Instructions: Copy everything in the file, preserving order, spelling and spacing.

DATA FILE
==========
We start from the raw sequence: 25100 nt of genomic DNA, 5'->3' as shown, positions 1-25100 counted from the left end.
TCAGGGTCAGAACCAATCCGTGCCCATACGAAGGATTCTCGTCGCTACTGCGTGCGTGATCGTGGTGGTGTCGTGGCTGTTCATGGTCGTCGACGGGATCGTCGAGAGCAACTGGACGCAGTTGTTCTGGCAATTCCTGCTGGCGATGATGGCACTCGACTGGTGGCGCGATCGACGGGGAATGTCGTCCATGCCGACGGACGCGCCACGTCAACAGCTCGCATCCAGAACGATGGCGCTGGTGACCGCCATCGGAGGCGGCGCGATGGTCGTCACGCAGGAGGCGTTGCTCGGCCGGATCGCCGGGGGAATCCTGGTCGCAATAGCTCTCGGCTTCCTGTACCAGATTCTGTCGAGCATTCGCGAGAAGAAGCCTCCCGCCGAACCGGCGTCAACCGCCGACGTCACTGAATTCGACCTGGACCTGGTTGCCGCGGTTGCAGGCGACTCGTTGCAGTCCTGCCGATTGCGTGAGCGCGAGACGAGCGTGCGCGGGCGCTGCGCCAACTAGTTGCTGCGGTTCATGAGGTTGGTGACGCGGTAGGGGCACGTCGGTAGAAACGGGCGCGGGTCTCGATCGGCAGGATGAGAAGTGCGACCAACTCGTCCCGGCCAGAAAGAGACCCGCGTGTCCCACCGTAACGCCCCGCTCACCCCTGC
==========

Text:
We start from the raw sequence: 25100 nt of genomic DNA, 5'->3' as shown, positions 1-25100 counted from the left end.
TCAGGGTCAGAACCAATCCGTGCCCATACGAAGGATTCTCGTCGCTACTGCGTGCGTGATCGTGGTGGTGTCGTGGCTGTTCATGGTCGTCGACGGGATCGTCGAGAGCAACTGGACGCAGTTGTTCTGGCAATTCCTGCTGGCGATGATGGCACTCGACTGGTGGCGCGATCGACGGGGAATGTCGTCCATGCCGACGGACGCGCCACGTCAACAGCTCGCATCCAGAACGATGGCGCTGGTGACCGCCATCGGAGGCGGCGCGATGGTCGTCACGCAGGAGGCGTTGCTCGGCCGGATCGCCGGGGGAATCCTGGTCGCAATAGCTCTCGGCTTCCTGTACCAGATTCTGTCGAGCATTCGCGAGAAGAAGCCTCCCGCCGAACCGGCGTCAACCGCCGACGTCACTGAATTCGACCTGGACCTGGTTGCCGCGGTTGCAGGCGACTCGTTGCAGTCCTGCCGATTGCGTGAGCGCGAGACGAGCGTGCGCGGGCGCTGCGCCAACTAGTTGCTGCGGTTCATGAGGTTGGTGACGCGGTAGGGGCACGTCGGTAGAAACGGGCGCGGGTCTCGATCGGCAGGATGAGAAGTGCGACCAACTCGTCCCGGCCAGAAAGAGACCCGCGTGTCCCACCGTAACGCCCCGCTCACCCCTGC